persian gulf for ever has apeared in the most famouse arabic newspaper sharq al awsat

  

 

rashid
persian gulf
02/01/2005
i had read this comment and i am ashamed of many of this unlogic comments of ours brothers who call themself arabs i am sorry to say we had started to replace a historical name that has been used by all arabs as khaleej fars and bahre fars befor 1957 to arabian gulf if we want to change it it is ok but in arabic language. this is racist policy to force other culture and language to follow us
غضب إیران أو سوریة سواء فی التصریح أو فی السلوک, فضبط النفس لدیهما على درجة کبیرة لأنهما تقرآن ما بین السطور وما یدور تحت الطاولة.
The name of the Gulf was always the Persian Gulf and it was clear that the reason for changing the name to Arabic Gulf was due to Naser and his national movement. The logic of ownership of a water entity has never been in the iranian minds. So the logic and the examples given by the writer are invalid . Is he saying Mexico should take the whole ownership of the Gulf of Mexico etc. The arabs are the guilty party by giving themself the right to change one whole Gulf due to nationalism reasons. The current prime minister and his defense ministers of iraq are in temprory positions so iran does not have to reply
 
persian gulf for ever
uae
04/01/2005
since one year ago i am reading your article there is no logic and no reson to prove your claim and the same is with the comments always are the same it is comming from few people with diffrent name for example khanjar shie have been copied from previous article and paste it to this one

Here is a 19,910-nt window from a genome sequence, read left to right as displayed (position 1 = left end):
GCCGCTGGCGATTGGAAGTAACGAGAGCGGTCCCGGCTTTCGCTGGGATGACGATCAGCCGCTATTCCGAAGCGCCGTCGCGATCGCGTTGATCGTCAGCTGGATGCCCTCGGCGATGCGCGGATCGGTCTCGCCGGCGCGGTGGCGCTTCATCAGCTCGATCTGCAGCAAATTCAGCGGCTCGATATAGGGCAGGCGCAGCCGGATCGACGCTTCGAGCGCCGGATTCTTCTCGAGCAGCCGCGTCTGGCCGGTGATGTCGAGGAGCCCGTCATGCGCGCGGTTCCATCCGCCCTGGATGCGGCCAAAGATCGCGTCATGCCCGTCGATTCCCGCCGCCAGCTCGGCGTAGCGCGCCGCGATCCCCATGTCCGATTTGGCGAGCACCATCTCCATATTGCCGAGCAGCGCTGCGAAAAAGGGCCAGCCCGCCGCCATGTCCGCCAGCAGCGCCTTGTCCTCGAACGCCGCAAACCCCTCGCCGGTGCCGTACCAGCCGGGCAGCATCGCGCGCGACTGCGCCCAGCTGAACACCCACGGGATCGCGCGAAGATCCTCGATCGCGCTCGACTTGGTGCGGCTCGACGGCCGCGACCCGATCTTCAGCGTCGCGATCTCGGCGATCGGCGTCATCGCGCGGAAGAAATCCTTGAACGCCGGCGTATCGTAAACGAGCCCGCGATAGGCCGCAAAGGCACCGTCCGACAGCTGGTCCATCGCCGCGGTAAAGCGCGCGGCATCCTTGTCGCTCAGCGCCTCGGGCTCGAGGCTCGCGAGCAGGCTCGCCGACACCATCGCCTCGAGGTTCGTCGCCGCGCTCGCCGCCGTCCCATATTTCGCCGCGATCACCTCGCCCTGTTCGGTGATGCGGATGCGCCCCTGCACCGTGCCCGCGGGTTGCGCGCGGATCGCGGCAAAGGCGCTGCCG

give us new thing and prove your claim with documents
as iranian are doing they will never claim any thing without enough document
i am an iranian but had allways recepected arabs as good people the problems is coming from our leaders

 

 A recent Kuwait Times news-story announced a $4.5m gift to Georgeِِ

Washington University's Institute for Middle East Studies, courtesy of the Government of Kuwait. On the face of it this piece of news is less than newsworthy; endowed Chairs and research institutes supported by Middle Eastern governments with dubious human rights records and illusive academic credentials have become the bloodline of Middle East and Islamic Studies at America's leading universities. Harvard and Georgetown are beneficiaries of tens of millions of dollars in grants from such renowned donors as the House of Saud, Prince Alwaleed bin Talal, the al-Nahayan Charitable and Humanitarian Foundation, and the Bin Laden dynasty—all, incidentally, affiliated with states notorious for their poor Human Rights records. Likewise are Princeton, Columbia and Cornell recipients of donations from morally repugnant Middle Eastern regimes. The recent flurry of news about distinguished American academics lending their influence and expertise to burnish the less than savory reputation of Middle Eastern despots—a scheme Tufts University's Daniel W. Drezner termed "Scholars for Dollars"—is only the latest manifestation of this trend.[1] And so, George Washington's latest gift from Kuwait's al-Sabbaah dynasty is arguably another attempt by a "first among equals" at keeping up with the Joneses.